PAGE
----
“I was at home getting ready for class. I turned on the
television to check the weather and my mind was blown away by what
I had just seen,” said Tomas Habtemicael, a senior economics
“I was getting ready for class, and as I was flipping though the
channels I saw the first plane hit us. When I got to school, a
buddy of mine told me, ‘Iraq attacked us,’ and that’s when I heard
that the second plane hit. I was a little worried because my dad
was traveling internationally at the time and I didn’t know where
the planes had come from,” said Jacob Mazzone, a freshman
mechanical engineer major.
“I heard it on the radio and thought it must have been a sci-fi
thing. It couldn’t be real,” said Erika Bergstrom, a sophomore
recreational tourism major.
“We were sitting in class, and they told us to be careful
wearing our uniforms around because we could be viewed as a target.
There’s just more heightened alert,” said Jon Cummins, a freshman
engineering science major.
“I was home getting ready to go to my class. I was still in high
school at the time. My mom woke me up and told me. I saw the second
(plane) hit on TV and I remember it crashing and all the people
running around. I remember, and I don’t take the Lord’s name in
vain, the reporter saying ‘oh my God,'” said Holli Milenski, a
junior speech communication major.
“My roommate rushed into the room and woke me up and turned on
the TV. I think America will be faced with more turmoil in the
future because we have yet to secure out nation,” said Leslie
Dobson, a senior psychology major.
“I was sleeping when it happened. My boyfriend called and said a
plane had hit some building. I turned on the TV to see what
happened. I was home by myself. I remember feeling scared,” said
Emily Wiseman, a senior natural resource and recreational tourism
“I was eating breakfast in my kitchen and my dad and brother
showed me when the first tower was hit and I just couldn’t believe
it. Then the second tower was hit, and in that instant I knew that
something was very wrong,” said Jonathan Sanford, a freshman
“I was in high school in my current events class, and someone
came in the room talking about a plane crash, and we all thought it
was just an accident. I ended up staying in that class all day
listening to the radio. (In the rest of the school) it was like
everything just came to a stop,” said Amy Englert, a junior biology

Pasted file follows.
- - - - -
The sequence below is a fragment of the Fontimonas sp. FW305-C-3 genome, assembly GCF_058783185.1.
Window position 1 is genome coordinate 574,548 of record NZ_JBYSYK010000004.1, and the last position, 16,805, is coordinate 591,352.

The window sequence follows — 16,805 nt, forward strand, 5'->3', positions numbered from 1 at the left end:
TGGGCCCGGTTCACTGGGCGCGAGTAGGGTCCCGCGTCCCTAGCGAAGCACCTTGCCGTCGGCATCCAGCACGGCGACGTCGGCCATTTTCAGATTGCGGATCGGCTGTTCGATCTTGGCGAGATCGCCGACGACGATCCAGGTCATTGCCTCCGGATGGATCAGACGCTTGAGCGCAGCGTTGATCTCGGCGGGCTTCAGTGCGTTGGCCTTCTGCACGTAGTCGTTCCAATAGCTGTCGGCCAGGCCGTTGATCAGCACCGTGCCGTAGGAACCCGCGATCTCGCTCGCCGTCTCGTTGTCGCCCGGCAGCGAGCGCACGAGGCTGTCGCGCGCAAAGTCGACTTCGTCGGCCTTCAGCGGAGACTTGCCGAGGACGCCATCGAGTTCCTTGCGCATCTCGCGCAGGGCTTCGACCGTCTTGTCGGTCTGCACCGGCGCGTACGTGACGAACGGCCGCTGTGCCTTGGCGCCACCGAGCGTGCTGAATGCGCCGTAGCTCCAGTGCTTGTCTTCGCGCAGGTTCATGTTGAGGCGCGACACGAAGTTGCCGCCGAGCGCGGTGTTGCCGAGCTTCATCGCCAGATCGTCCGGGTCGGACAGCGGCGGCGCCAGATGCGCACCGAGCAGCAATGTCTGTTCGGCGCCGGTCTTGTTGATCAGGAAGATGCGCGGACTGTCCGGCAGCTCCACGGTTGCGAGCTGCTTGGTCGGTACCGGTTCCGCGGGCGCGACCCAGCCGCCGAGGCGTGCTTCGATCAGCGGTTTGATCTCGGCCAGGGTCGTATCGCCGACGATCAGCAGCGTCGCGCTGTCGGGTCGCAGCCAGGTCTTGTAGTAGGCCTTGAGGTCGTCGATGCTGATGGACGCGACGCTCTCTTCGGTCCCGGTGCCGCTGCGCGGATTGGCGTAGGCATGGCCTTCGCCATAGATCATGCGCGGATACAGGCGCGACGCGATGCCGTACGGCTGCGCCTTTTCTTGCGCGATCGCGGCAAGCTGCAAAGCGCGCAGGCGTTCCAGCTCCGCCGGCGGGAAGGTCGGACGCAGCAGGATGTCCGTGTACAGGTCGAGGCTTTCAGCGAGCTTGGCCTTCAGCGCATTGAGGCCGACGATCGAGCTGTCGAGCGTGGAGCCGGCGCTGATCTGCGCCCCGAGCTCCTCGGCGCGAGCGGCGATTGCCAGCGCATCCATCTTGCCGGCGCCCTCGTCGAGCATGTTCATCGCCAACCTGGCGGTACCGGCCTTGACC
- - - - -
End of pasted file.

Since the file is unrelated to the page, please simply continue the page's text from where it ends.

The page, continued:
“I was in Biology class when I found out. I had to call my mom
and she told me that the planes had just crashed. It was sad
because I have relatives in New York and I didn’t know where they
were. It was a feeling of shock and I didn’t know if they were OK,”
said Chantal Conroy, a freshman open option major.
“I was in a van on my way to a golf tournament in Keystone,”
said Nick Dunham, a freshman finance major.
“I was actually in a school – it was high school. It was scary
because we all got locked in our school and they wouldn’t tell us
about it until we were all together in a class. It happened to be
my history class, almost an hour after it happened … They turned
on the TV and stuff and we saw what was happening. It doesn’t
really hit you until you see it, rather than just hear it, how bad
it really is,” said Lauryn Betty, a sophomore art education
“In my dorm room – my roommate’s mom called freaking out, so we
turned on the TV and I watched the second plane crash into the
building,” said Emily Koller, a senior biology major.
“I was at school that day, which resumed pretty much as normal.
We didn’t have a radio, but everybody was talking about it,” said
Pat Kemmesat, a freshman civil engineering major.
“I remember I was walking into school at the time and my friend
Kyle came up to me and told me the towers had been hit by planes
and that it was probably terrorists. Then, I went into my
psychology class and my teacher came in and had not found out yet.
When we told her she started crying. The TVs were on all day at
school with news footage and a lot of people were crying,” said
Katie Edling, a junior art history major.
“I was in the middle of a field in North Dakota doing work with
an archaeological crew. We heard it on the radio, and I freaked out
because my dad was flying that day,” said Jen Mitchell, a graduate
student studying English.
“I had just woken up and my brother came in and told me, and I
remember my mom saying ‘I’m sure that didn’t happen,” said Michele
Bratschun, a freshman open-option major.
“I was a sophomore (in high school) and everything in class had
stopped. We were watching TV and everyone was astonished,” said
Sara Elger, a freshman psychology major.